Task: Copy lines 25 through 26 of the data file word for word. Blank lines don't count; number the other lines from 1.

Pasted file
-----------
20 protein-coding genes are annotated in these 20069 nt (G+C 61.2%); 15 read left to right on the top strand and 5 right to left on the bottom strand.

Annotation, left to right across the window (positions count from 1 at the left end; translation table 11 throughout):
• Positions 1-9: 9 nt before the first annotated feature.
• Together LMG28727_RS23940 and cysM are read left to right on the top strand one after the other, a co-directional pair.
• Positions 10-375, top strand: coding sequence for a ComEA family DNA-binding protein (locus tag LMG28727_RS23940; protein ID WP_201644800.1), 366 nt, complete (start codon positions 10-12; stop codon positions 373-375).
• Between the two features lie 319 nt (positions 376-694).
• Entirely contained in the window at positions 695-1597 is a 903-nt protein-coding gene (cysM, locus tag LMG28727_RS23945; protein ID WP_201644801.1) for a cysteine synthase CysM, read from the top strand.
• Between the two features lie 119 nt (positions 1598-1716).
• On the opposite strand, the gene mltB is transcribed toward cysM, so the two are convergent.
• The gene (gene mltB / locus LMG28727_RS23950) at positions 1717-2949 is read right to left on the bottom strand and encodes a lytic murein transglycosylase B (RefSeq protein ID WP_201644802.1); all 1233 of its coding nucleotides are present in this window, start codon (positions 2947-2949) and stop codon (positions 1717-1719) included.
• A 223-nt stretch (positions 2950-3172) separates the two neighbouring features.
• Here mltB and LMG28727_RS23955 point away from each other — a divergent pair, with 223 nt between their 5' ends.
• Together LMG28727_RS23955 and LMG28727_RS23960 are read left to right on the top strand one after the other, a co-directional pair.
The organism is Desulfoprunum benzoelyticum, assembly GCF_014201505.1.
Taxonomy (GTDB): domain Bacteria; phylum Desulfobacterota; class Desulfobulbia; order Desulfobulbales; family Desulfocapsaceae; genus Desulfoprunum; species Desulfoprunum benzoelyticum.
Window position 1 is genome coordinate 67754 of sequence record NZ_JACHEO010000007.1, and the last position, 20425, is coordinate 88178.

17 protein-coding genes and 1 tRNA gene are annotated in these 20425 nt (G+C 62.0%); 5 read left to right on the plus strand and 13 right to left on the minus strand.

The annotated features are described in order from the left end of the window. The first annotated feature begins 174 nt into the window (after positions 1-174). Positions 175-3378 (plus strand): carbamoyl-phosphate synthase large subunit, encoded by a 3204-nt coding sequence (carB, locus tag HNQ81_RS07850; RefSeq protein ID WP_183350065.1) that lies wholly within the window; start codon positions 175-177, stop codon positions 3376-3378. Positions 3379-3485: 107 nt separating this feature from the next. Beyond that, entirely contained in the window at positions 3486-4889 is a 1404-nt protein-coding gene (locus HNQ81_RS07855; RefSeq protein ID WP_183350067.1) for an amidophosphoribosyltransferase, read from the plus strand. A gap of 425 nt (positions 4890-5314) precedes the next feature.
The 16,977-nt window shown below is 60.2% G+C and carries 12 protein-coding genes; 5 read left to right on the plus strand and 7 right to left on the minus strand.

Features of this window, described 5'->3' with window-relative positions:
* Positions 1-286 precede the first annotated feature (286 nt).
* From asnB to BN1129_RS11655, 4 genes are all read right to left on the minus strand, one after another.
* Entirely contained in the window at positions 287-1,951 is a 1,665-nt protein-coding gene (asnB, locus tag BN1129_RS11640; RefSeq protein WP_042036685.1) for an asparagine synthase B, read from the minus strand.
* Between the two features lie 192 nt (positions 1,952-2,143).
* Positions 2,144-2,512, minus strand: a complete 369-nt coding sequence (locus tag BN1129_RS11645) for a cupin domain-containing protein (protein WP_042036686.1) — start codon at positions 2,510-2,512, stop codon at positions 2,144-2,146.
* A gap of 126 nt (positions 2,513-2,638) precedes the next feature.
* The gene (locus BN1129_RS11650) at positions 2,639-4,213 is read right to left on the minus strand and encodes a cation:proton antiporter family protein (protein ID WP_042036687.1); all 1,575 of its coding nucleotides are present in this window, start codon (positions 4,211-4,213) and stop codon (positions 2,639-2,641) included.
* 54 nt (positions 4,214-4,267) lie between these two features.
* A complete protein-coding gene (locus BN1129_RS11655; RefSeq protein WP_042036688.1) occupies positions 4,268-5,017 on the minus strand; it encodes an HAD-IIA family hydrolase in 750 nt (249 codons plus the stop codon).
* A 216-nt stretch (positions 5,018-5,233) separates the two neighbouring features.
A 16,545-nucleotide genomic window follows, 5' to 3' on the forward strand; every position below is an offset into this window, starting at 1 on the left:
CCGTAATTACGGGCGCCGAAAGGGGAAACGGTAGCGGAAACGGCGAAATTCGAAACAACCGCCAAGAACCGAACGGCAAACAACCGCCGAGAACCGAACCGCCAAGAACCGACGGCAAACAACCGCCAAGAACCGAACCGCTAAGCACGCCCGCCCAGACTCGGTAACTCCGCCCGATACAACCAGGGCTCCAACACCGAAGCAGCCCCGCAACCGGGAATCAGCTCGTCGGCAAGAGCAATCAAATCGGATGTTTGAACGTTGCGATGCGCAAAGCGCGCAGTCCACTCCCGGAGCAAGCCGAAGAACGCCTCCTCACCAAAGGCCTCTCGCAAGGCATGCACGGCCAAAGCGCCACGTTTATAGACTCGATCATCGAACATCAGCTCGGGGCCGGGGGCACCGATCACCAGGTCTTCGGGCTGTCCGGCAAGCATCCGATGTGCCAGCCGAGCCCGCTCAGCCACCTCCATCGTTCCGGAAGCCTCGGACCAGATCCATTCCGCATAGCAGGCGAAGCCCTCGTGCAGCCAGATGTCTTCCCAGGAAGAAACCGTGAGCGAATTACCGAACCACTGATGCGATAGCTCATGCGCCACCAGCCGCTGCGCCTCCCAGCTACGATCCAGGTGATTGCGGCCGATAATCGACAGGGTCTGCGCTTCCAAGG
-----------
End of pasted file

* Positions 2,144-2,512, minus strand: a complete 369-nt coding sequence (locus tag BN1129_RS11645) for a cupin domain-containing protein (protein WP_042036686.1) — start codon at positions 2,510-2,512, stop codon at positions 2,144-2,146.
* A gap of 126 nt (positions 2,513-2,638) precedes the next feature.